• Strip the citizenship of any U.S. citizen, regardless of birthright, who is caught supporting even lawful activities of a group that the administration has deemed a "terrorist" organization, thereby nullifying the 14th Amendment ("No State may make or enforce any law which shall abridge the privileges of immunities of citizens of the United States: nor shall any State deprive any person of life, liberty, or property, without due process of law; nor deny to any person within its jurisdiction the equal protection of the laws."). Wrong political ties? Kiss it all goodbye.
  • Expand deportation powers so these brand-new "aliens," who are now obviously "stateless," can be deported to a country of the administration's choosing, regardless of whether it has a government or not (hello Liberia).
  • Or, detain the noncitizen indefinitely as a "suspected terrorist."
  • This can be done with no charges, no trial, no proof of criminal or harmful conduct, no witnesses – essentially without public or judicial scrutiny of any kind, thereby nullifying the 6th Amendment ("In all criminal prosecutions, the accused shall enjoy the right to a speedy and public trial, by an impartial jury of the State ... to be confronted with the witnesses against him: to have compulsory process for obtaining witnesses in his favor, and to have the assistance of counsel for his defense."). Basically, if the attorney general decides anyone is a threat to our "national defense, foreign policy or economic interests," he'll have unlimited authority to deport any noncitizen he chooses, for any reason that satisfies him, no questions asked. To quote the government: You will no longer be a problem.

Up until now, the government has targeted mainly Arabs and Muslims with these consequences. NPR reports that when Arab and Muslim aliens have been required to be registered, fingerprinted and interviewed, even the lawyers of legal resident aliens have been shown the door.

Still think it can't happen to you? DSEA would also:

  • Authorize secret arrests. Hmm, you mean like (gulp) Chile? The former U.S.S.R.? Can you spell "totalitarian"?
  • Reverse court orders that were entered prior to September 11, 2001, that prevented illegal police spying, whether they require individual judicial review or not.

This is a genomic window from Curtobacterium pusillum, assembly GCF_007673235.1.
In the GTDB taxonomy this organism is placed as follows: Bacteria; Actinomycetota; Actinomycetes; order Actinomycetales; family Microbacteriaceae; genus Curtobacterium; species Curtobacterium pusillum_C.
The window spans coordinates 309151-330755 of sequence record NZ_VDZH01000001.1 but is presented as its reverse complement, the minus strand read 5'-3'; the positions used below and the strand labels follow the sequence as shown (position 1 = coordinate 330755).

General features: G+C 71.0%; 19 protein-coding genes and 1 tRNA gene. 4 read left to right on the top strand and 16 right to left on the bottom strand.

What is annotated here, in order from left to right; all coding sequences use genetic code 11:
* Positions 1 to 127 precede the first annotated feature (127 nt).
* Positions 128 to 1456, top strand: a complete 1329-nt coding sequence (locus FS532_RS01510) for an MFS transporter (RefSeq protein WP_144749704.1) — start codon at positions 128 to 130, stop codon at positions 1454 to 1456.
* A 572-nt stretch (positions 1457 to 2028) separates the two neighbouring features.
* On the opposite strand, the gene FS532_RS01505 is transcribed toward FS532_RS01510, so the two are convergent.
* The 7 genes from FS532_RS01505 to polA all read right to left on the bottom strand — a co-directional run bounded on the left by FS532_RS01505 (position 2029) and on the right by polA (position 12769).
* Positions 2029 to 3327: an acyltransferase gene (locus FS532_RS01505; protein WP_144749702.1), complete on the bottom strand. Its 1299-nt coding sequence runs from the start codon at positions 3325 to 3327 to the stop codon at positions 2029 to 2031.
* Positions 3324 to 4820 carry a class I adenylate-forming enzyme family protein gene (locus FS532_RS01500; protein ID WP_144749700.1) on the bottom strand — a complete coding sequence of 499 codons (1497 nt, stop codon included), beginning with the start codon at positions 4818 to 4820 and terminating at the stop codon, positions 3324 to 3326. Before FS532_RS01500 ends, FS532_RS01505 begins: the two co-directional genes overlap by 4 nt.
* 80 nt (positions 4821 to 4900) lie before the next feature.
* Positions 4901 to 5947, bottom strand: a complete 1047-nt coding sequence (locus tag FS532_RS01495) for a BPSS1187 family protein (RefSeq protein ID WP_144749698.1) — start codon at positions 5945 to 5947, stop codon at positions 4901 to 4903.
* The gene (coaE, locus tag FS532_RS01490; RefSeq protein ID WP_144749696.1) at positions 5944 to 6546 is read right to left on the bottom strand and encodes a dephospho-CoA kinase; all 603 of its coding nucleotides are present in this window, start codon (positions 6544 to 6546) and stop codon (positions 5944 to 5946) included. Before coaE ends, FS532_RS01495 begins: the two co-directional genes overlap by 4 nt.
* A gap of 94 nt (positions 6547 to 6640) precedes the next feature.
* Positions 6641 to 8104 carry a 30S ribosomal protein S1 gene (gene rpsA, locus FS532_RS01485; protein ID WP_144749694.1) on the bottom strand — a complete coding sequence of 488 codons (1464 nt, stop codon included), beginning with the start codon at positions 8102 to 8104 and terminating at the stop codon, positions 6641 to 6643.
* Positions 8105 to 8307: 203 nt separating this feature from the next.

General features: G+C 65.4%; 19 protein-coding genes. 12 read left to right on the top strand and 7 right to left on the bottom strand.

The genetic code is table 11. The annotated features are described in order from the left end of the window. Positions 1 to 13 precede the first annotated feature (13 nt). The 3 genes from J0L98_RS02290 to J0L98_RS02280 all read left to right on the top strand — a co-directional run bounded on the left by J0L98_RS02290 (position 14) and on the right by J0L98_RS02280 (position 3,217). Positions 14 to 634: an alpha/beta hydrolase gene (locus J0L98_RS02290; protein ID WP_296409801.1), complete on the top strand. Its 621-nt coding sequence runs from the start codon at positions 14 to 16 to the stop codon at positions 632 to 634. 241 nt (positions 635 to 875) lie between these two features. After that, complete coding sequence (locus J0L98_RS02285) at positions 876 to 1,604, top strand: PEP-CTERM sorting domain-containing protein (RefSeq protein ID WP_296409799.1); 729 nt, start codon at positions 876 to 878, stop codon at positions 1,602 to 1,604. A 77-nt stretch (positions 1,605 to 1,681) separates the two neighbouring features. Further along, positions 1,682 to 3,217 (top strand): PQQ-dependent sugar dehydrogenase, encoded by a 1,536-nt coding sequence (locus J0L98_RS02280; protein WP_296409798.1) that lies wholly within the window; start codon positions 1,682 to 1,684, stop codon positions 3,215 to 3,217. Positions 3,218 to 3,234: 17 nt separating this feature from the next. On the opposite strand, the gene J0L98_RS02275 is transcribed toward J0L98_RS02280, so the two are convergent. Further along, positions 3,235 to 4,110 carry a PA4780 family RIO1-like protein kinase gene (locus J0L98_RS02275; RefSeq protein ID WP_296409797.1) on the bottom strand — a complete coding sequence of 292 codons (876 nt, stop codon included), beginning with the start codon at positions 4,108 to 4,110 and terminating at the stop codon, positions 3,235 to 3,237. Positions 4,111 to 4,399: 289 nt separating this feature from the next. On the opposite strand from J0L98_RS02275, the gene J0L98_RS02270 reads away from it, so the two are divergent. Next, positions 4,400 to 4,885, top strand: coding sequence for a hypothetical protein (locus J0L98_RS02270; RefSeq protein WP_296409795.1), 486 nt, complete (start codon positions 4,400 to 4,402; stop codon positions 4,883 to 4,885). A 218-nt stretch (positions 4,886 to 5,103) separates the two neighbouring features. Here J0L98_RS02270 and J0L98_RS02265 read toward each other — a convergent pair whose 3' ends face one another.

• Secret government wiretaps and searches? You got it! No warrant? No problem when Congress has authorized the use of force. Let's just cut the bull and call it perfectly legal!
  • Give the government the same access to credit reports as private companies, again with – read my lips – no judicial supervision. In the past, we've guarded this part very carefully because, let's face it, giving the government access to private information like that is like telling a 12-year-old with a bag of ants, a sunny day and a magnifying glass to go play. Private companies generally don't have the time/power/resources or even the motive to abuse the information in the same way.
  • Eliminate the distinction between domestic terrorism and international terrorism for a host of investigatory purposes. But hey, terrorism is terrorism, right? Look, we've always turned a blind eye when our international intelligence folks have played loosey-goosey with ethics. DSEA is telling us we now need to get the deluxe expansion pack for domestic criminal law-enforcement tools that have thus far been reserved for international terrorism investigations. How many times have you watched an international spy movie and thought, "Phew! Good thing we don't run into those folks every day!" Yep, everyday life could get pretty interesting. And with broader definitions of who can be considered a terrorist conveniently in place, it could get downright exciting for the average individual.

No wonder Christ's best advice about dealing with the mighty Roman government was (paraphrasing very loosely here): "In your best interests, just keep your mouth shut as best you can, pay your taxes and, for heaven's sake, don't call attention to yourselves."

Thankfully, we're not there yet. Then again, it's been about a year and a half since we've had a major terrorist attack. What will they force on us if we're getting attacked every day? Do you really trust your favorite politician to stubbornly and bravely swim against the current and risk being made an example for the sake of liberty?

We all need to get our heads out of the bag, stop arguing with friends and family members and get to work. Otherwise, most of us won't know what hit us, because we're all too busy screaming partisan epithets at each other or – sorry – blocking downtown Portland at rush hour with more protest marches.

I know, I'm talking about "church" for activists, and in that light, it certainly has its place. But while we're still mired in the '60s, the rest of the 21st century is going to jump on us like ugly on an ape. Which is just the way certain powers that be want it – and I'm not talking about the guy on the roof of the Sistine Chapel.

We can expect DSEA/Patriot Act II to rear its many-horned heads sometime shortly after troops are already deeply committed to war, when public support for the president will be highest.

But everything will be okay, because he's ordained by God.

Sure, why not? Especially after the, er, miraculous way he came to power.

After so many years of blessing ourselves at the expense of the rest of the world, a truly wise, just God may be saying: "OK. Fine. Here's enough rope – do what you will."

And then, as I say, God help us.

Want to let your congressperson know how you feel about this? Click for a complete list of Oregon's members of Congress (with clickable e-mail links), or a listing of national members of Congress. See more from Joan-Carrol in our archives.